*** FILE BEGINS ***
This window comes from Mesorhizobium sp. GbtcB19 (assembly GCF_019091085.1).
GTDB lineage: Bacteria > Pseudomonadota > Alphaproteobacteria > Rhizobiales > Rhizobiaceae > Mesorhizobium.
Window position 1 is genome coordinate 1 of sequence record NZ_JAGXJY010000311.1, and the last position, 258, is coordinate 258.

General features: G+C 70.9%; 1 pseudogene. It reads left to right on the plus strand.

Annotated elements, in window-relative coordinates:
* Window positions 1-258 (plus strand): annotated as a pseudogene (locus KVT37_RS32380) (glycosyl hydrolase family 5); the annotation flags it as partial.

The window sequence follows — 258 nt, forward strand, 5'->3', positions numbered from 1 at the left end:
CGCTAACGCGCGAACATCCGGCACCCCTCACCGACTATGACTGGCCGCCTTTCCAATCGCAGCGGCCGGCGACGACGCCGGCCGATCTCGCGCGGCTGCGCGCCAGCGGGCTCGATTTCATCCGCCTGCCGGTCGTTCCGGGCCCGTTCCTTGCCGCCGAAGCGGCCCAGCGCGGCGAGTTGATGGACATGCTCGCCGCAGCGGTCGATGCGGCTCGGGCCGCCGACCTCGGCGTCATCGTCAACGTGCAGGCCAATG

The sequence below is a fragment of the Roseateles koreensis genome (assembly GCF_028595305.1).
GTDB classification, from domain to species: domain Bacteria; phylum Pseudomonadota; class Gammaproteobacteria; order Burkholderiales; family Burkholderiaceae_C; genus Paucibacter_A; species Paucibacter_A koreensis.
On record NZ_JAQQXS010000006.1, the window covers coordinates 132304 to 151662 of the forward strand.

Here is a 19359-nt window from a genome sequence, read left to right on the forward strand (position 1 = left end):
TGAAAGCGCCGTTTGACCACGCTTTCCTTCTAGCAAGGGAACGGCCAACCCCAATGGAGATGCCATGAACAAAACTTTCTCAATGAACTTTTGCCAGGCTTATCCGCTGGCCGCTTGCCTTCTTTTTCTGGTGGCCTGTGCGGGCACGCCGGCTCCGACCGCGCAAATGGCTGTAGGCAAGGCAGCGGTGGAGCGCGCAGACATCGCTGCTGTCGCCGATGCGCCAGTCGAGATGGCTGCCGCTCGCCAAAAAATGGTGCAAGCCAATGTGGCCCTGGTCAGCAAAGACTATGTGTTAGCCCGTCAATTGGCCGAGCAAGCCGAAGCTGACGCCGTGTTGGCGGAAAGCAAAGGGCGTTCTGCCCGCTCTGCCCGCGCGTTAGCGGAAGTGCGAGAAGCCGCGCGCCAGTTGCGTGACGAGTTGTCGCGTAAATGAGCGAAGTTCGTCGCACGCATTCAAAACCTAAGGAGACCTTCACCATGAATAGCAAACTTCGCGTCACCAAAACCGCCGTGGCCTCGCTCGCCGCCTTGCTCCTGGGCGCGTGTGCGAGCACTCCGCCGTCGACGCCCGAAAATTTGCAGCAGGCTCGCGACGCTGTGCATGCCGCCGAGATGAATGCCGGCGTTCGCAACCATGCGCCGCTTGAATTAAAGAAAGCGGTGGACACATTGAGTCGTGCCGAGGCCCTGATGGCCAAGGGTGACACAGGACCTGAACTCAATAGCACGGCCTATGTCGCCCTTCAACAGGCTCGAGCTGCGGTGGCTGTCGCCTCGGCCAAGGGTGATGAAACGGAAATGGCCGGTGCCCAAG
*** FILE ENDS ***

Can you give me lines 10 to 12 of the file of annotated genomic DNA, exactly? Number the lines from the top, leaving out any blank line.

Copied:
GTDB classification, from domain to species: domain Bacteria; phylum Pseudomonadota; class Gammaproteobacteria; order Burkholderiales; family Burkholderiaceae_C; genus Paucibacter_A; species Paucibacter_A koreensis.
On record NZ_JAQQXS010000006.1, the window covers coordinates 132304 to 151662 of the forward strand.

Here is a 19359-nt window from a genome sequence, read left to right on the forward strand (position 1 = left end):